The waterfront was flooded with festival-goers last weekend, as White Rock celebrated the Spirit of the Sea.
Musicians entertained, vendors displayed wares and all types of food was served as celebrants strolled the beach July 29 to Aug. 1.
According to event chair John Timms – who volunteered as a shuttle bus driver all weekend – the festival “went very well.”
“I probably personally carried a couple hundred people off the beach and everyone was very appreciative; everyone said they had a wonderful time.”
The previous weekend’s sewage leak – in which 60,000 gallons of food waste and sewage flowed into the water, closing the beach until Wednesday – did little to dampen interest in the annual event.
While Timms didn’t have an estimated number of attendants, he said thousands of people turned out, particularly on Sunday.
“Sunday was a very busy day,” he said, noting that evening’s parade was bigger than the previous year’s.
Other highlights included Saturday night’s fireworks, the Kids Zone in Semiahmoo Park and the Main Stage, which was moved from the white rock to by the pier.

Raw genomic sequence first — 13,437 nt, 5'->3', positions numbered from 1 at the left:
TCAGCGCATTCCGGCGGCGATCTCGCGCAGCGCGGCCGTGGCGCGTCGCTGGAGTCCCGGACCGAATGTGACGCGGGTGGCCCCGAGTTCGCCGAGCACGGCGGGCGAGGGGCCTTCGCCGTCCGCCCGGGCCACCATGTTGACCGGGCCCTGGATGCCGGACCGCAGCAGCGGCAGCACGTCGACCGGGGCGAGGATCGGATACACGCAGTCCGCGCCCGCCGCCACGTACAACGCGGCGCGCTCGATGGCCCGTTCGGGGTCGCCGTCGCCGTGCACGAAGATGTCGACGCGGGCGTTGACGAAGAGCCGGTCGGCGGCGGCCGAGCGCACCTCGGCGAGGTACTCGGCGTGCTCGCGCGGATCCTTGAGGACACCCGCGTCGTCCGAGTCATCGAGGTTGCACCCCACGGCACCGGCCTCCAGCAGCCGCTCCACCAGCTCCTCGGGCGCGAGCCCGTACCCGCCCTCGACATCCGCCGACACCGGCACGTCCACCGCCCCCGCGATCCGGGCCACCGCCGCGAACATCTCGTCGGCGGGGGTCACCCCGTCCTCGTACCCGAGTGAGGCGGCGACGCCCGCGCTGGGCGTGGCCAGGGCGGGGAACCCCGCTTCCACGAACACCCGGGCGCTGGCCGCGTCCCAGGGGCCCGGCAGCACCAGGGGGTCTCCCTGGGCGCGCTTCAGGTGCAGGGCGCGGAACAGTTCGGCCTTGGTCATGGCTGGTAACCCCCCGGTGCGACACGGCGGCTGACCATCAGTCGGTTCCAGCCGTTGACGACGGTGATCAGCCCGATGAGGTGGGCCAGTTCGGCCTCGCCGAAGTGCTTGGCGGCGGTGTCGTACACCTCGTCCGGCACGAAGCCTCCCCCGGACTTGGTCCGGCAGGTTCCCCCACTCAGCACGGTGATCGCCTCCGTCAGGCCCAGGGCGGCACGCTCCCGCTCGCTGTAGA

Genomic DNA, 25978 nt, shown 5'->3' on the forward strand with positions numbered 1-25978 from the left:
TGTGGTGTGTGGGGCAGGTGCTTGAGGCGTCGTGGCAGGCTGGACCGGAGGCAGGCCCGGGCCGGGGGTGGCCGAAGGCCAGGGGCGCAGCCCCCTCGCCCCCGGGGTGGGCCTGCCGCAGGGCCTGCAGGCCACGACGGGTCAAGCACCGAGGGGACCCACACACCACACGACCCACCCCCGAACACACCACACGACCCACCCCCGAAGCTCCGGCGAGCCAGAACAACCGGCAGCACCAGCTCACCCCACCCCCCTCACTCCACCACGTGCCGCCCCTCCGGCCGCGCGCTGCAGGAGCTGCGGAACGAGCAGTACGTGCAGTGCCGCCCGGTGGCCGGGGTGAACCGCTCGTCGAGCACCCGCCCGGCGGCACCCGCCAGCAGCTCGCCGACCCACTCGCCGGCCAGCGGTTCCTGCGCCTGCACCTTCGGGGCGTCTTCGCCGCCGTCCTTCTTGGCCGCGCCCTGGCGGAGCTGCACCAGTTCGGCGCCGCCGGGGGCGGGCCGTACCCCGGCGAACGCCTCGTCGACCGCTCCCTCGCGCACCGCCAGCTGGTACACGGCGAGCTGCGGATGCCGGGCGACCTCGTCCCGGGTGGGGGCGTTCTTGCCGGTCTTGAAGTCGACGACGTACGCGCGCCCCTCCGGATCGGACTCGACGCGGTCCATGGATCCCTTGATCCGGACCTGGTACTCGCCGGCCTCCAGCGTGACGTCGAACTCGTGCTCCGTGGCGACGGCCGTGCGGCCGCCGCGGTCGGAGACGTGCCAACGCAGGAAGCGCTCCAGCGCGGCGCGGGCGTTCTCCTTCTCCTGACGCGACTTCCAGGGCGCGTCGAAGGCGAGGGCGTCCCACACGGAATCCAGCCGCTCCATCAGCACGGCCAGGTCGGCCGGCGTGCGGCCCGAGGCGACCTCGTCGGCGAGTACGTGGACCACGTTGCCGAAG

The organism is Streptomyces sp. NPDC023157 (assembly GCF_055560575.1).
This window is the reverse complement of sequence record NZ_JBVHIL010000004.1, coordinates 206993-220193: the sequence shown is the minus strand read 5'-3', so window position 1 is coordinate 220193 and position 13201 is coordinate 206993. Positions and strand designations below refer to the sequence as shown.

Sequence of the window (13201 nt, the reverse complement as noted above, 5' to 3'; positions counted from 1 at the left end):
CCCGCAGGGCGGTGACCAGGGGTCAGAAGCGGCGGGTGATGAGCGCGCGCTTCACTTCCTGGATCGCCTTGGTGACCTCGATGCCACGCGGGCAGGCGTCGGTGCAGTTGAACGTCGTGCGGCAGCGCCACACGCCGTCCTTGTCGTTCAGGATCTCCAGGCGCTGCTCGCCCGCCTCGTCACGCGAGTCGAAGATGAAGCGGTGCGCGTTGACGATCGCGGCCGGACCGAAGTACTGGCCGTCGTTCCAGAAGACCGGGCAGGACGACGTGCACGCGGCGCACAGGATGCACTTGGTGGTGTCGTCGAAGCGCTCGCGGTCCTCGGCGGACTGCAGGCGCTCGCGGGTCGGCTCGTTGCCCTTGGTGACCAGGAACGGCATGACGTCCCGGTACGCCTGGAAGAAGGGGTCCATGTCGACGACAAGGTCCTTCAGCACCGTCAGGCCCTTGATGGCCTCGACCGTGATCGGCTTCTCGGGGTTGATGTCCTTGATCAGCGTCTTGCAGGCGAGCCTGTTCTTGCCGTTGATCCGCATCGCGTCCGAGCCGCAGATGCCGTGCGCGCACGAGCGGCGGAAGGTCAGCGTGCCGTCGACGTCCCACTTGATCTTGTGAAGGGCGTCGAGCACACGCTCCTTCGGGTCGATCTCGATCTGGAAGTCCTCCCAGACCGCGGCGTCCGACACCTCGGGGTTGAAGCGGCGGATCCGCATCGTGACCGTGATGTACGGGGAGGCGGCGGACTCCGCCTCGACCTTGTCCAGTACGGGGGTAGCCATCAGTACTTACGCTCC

“(We had) a lot of very positive comments about having the stage front and centre.”
The public was respectful, Timms said, and the grounds were kept “immaculate.”
“People were very good that way,” he said. “Crowds dispersed evenly and quickly from the beach. My understanding is that there were very few problems.
“It seems to have had very much a sort of local community festival flavour. It draws a lot of families down to the beach, and I think it’s the type of crowd that knows how to come down and just really enjoy the festivities, and that’s what they’re there for.”
Sgt. Roland Pierschke confirmed the event went smoothly from a police perspective. Other than some minor incidents with youth and liquor, everyone was “very well behaved.”
Mayor Catherine Ferguson said businesses were busy, there were lots of tourists and the fireworks were well received.
Timms said the festival was “definitely in a rebuilding mode from last year… The lack of sponsorship dollars certainly had an effect on the committee’s ability to plan ahead.”
The committee will start planning the 2012 festival next month, and is to focus on improving logistical planning, fundraising and the event’s website, he said.
Having been short about 50 volunteers, Timms said the committee will also look to build a core group of adult leaders.